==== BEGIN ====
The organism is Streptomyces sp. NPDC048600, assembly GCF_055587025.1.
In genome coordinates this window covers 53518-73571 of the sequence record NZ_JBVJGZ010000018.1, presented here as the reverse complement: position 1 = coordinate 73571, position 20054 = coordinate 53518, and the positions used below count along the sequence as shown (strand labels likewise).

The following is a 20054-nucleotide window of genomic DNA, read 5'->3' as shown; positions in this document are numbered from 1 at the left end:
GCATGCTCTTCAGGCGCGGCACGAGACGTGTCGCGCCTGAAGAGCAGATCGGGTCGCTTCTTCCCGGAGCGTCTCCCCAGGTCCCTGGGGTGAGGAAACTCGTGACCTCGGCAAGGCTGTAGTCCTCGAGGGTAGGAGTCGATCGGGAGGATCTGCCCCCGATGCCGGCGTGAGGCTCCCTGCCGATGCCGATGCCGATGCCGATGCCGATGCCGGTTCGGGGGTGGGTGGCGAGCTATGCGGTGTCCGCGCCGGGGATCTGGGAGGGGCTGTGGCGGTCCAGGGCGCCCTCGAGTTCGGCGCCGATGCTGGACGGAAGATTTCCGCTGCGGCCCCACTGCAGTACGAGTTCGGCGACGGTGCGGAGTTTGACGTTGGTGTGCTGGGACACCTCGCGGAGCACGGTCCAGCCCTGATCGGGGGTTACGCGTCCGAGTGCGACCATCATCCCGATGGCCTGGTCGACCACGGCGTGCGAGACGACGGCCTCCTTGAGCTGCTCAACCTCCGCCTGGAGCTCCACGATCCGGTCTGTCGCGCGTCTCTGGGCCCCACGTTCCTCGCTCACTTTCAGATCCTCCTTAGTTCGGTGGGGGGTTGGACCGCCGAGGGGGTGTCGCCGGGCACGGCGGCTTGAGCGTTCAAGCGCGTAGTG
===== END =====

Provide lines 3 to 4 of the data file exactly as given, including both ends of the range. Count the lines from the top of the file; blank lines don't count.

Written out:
The following is a 20054-nucleotide window of genomic DNA, read 5'->3' as shown; positions in this document are numbered from 1 at the left end:
GCATGCTCTTCAGGCGCGGCACGAGACGTGTCGCGCCTGAAGAGCAGATCGGGTCGCTTCTTCCCGGAGCGTCTCCCCAGGTCCCTGGGGTGAGGAAACTCGTGACCTCGGCAAGGCTGTAGTCCTCGAGGGTAGGAGTCGATCGGGAGGATCTGCCCCCGATGCCGGCGTGAGGCTCCCTGCCGATGCCGATGCCGATGCCGATGCCGATGCCGGTTCGGGGGTGGGTGGCGAGCTATGCGGTGTCCGCGCCGGGGATCTGGGAGGGGCTGTGGCGGTCCAGGGCGCCCTCGAGTTCGGCGCCGATGCTGGACGGAAGATTTCCGCTGCGGCCCCACTGCAGTACGAGTTCGGCGACGGTGCGGAGTTTGACGTTGGTGTGCTGGGACACCTCGCGGAGCACGGTCCAGCCCTGATCGGGGGTTACGCGTCCGAGTGCGACCATCATCCCGATGGCCTGGTCGACCACGGCGTGCGAGACGACGGCCTCCTTGAGCTGCTCAACCTCCGCCTGGAGCTCCACGATCCGGTCTGTCGCGCGTCTCTGGGCCCCACGTTCCTCGCTCACTTTCAGATCCTCCTTAGTTCGGTGGGGGGTTGGACCGCCGAGGGGGTGTCGCCGGGCACGGCGGCTTGAGCGTTCAAGCGCGTAGTG